While I give Steven Spielberg plenty of flak for the turn his career has taken over the last 15 years, that in no way diminishes from his early masterpieces. I don’t know that Close Encounters of the Third Kind would be the hit today that it was back in 1977. It’s a very deliberately paced film for Spielberg, and the fascination with UFOs isn’t near today what it was even back during the heyday of The X-Files. We’ve all but shuttered the exploration of space. We’re a very inward looking species, rather than looking to the stars and thinking about what or who might be out there, and how we might talk to them were they to someday show up.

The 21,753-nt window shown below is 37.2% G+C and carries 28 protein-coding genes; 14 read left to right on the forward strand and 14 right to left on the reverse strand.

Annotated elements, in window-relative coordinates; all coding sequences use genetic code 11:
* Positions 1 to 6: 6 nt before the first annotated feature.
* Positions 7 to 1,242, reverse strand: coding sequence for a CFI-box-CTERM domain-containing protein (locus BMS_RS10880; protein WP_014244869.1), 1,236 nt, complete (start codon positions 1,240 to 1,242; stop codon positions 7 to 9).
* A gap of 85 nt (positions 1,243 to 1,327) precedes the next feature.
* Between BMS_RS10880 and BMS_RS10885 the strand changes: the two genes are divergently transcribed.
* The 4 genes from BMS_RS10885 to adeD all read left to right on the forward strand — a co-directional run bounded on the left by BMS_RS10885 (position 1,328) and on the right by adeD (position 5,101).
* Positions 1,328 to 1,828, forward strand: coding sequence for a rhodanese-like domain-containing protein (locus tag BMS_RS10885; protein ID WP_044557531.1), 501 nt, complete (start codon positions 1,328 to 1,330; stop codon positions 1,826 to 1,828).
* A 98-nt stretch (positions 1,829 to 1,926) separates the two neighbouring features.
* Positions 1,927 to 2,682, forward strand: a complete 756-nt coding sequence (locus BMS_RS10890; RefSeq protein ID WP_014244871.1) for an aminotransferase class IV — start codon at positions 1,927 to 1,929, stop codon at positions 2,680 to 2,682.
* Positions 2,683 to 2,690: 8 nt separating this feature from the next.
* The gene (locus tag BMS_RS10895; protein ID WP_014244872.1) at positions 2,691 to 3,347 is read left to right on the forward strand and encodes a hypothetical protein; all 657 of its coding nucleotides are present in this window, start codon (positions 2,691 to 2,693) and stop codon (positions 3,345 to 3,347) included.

Today’s planet would almost certainly start lobbing nukes at anything it didn’t understand, and maybe 1977’s would have too, but I love Spielberg’s optimistic and beautiful take on a first encounter with extraterrestrials. Math is the universal language, and music, at its core, is math. It’s logical that would be a way to communicate, and if you have John Williams as your composer, you can have a five-minute sequence of simple notes building into a cacophony of musical dialogue that is as spellbinding as any written words could be. The five tones of initial communication are the most easily iconic thing about Close Encounters. Over 40 years after its release, this sequence is still chillingly beautiful….and then Richard Dreyfus gets on a spaceship and leaves his family behind (that part I never quite got).